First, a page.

The Daily Mail is at it again. In 2016, they famously labelled three Court of Appeal judges as “Enemies of the People” for ruling that an important decision had to be referred to Parliament. Today, they accuse three (different) Appeal judges of unleashing “a dark day for truth and free expression” by undermining “the right to rigorously test in court the evidence in any given case” – a right which “has, over the centuries, become one of the cornerstones of a civilised society.”
Words matter. That’s why we keep misquoting them. When criticising politicians, accuracy is treated as an optional extra. Faultfinders find it so much more fun, it seems, to repeat a misquote if, by doing so, they can make the powerful look silly.
Owen Paterson was not an innocent man, but he seems to have convinced himself that he was and – for a while, at least – he persuaded the Conservative hierarchy that his case provided ammunition to criticise the Parliamentary Standards process. The principles at issue are straightforward enough for most people to conclude that Paterson had done wrong. And yet the rules are complex enough for him to believe, fervently, that he had not and, worse, that the system had mistreated him. But it is not too difficult to pick one’s way through the conflicting arguments to see what lies within.
Today brings news that the Labour Party plans to raise £1.6bn pa in VAT from Britain’s private schools. Labour say the funds would help to pay for state education. But I’m not convinced they have they got their maths and their economics right.
A mathematical postscript to the fairy tale in New York that tells me I need to learn to relax more when I watch tennis. 😧
Shortly before 3 am today (UK time), a beaming teenager became the youngest woman this century to get to the final of the US Open tennis. Less than two hours later, she had lost that record to Emma Raducanu.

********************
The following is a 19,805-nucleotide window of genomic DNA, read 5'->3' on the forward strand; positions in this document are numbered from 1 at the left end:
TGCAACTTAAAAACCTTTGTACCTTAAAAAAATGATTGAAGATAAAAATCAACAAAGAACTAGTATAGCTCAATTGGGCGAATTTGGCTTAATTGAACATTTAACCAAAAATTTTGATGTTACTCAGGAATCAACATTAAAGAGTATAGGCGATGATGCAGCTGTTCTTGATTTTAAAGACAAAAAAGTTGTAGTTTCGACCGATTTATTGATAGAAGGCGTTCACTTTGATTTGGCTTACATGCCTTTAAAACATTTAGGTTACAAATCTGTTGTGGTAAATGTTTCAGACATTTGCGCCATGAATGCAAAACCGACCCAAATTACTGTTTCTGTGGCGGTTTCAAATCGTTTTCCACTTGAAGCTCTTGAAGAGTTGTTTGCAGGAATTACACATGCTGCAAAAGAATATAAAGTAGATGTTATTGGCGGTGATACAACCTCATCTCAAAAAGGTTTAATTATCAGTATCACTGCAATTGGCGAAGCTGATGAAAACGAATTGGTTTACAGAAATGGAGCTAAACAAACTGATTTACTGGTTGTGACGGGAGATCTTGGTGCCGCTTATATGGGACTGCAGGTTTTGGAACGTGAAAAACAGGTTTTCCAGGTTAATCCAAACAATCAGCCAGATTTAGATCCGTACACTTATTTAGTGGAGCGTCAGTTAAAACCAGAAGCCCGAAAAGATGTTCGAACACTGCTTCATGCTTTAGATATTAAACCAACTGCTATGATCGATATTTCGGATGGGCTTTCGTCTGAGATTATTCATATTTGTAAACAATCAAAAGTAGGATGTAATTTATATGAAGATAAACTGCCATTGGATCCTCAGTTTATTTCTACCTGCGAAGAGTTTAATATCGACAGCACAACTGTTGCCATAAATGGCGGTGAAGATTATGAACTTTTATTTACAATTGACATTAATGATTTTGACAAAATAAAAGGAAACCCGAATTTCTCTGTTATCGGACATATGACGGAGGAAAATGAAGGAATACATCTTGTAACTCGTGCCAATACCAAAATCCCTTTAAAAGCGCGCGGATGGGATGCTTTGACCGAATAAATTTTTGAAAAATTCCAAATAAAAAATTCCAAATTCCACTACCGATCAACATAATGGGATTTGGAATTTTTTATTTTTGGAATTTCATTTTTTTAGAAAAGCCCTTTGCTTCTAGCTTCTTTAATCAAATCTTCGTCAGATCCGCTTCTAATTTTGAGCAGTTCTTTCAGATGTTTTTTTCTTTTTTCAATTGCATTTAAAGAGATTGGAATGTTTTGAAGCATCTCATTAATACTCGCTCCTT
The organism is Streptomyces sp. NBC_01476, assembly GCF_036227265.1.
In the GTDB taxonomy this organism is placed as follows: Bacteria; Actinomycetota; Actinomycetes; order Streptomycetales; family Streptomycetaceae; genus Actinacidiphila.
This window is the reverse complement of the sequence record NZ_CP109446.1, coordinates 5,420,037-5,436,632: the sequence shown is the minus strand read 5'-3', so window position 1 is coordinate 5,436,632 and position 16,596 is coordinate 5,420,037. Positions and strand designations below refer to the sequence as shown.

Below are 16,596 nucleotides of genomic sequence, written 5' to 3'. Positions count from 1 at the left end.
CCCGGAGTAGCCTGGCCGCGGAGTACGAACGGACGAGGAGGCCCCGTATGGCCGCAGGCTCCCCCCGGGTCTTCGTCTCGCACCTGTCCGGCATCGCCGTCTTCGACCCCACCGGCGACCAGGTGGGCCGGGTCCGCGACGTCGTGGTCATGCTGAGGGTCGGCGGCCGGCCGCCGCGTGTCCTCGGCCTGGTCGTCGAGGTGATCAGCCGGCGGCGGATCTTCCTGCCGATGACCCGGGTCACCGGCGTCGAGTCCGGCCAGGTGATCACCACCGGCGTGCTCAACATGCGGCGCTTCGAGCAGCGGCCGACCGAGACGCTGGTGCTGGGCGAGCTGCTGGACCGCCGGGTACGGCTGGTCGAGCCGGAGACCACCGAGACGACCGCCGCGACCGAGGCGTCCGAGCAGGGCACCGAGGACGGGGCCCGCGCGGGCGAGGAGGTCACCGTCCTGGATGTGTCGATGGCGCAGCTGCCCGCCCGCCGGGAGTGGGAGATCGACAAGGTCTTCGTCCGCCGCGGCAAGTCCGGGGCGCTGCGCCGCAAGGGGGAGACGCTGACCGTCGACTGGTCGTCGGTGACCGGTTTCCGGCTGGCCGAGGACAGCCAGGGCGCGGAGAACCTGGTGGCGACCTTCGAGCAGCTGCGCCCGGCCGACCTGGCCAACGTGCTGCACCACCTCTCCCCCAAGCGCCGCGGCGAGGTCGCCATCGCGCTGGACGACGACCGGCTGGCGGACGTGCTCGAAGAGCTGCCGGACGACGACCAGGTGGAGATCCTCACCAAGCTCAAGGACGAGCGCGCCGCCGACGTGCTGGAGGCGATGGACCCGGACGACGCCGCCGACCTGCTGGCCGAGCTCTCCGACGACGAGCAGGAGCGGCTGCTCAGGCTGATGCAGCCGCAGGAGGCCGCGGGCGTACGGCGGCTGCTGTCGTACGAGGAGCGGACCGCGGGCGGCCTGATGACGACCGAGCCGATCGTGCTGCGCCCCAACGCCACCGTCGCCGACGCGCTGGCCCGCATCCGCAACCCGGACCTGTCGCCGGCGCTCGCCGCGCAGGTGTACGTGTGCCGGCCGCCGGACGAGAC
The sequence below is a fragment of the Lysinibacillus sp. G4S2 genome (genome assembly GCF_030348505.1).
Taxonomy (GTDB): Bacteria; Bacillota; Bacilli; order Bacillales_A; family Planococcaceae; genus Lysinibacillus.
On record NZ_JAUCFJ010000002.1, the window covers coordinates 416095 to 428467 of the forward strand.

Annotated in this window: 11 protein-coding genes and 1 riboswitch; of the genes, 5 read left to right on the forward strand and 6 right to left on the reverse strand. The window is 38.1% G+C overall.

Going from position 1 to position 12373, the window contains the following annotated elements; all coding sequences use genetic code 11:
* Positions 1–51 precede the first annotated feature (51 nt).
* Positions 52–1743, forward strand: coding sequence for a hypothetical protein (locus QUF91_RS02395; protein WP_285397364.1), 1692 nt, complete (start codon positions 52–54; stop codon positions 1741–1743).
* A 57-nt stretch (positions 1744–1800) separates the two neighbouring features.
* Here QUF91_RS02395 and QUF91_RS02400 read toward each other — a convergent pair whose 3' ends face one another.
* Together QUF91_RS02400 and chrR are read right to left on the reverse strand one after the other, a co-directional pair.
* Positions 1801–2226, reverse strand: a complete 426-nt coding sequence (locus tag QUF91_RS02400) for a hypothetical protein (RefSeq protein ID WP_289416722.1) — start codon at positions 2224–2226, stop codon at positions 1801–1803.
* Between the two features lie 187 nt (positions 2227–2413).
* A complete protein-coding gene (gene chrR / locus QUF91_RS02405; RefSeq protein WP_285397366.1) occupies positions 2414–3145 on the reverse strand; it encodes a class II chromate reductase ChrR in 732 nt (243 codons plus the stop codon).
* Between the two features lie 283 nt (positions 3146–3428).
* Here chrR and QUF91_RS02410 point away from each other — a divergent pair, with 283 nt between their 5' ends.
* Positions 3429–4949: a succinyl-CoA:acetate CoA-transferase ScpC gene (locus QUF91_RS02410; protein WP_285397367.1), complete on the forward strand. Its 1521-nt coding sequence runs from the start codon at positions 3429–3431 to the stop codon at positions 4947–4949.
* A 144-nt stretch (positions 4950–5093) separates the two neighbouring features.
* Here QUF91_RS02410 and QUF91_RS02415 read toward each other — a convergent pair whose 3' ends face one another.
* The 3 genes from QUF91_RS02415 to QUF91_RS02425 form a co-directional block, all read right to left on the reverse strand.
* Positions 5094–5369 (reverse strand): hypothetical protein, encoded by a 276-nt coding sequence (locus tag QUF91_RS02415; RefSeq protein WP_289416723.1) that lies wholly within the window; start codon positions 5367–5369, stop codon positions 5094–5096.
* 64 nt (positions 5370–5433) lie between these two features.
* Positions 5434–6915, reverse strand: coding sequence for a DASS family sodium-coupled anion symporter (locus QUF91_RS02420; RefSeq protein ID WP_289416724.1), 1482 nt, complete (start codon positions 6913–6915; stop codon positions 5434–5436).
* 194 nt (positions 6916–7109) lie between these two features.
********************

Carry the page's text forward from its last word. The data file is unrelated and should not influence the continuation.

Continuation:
Raducanu is now the first qualifier ever to reach the final of a grand slam. That could quite plausibly be a record that is never beaten – unless there is another pandemic.
In the past few weeks, a couple of reputable companies have telephoned me, posing as scammers. Yes, you read that correctly. Both calls were from reputable companies and yet the callers behaved in a manner that seemed designed to give me the impression that they were out to scam me.
I keep reading that the government is planning to increase National Insurance contributions “to fund social care reform”. I really don’t think that’s correct. I don’t doubt that the government is planning to increase NI contributions. And that it is also planning to improve social care. But I question the idea that the one can really be said to be paying for the other.
I don’t want to start a panic, but I do wonder whether Covid is making people less able to think properly. I’m not talking about those poor individuals who have actually had the disease. I’m talking about (almost) everyone.
When I get nervous watching football on TV, I usually turn to the match statistics in the hope of some succour. Last night I was very nervous. And from very early in the game. At first, the statistics seemed to be a real help until … well, until I realised that the BBC were showing Italy in the “home” team column, despite the match being at Wembley. (The Beeb obviously thought football wasn’t coming home last night.)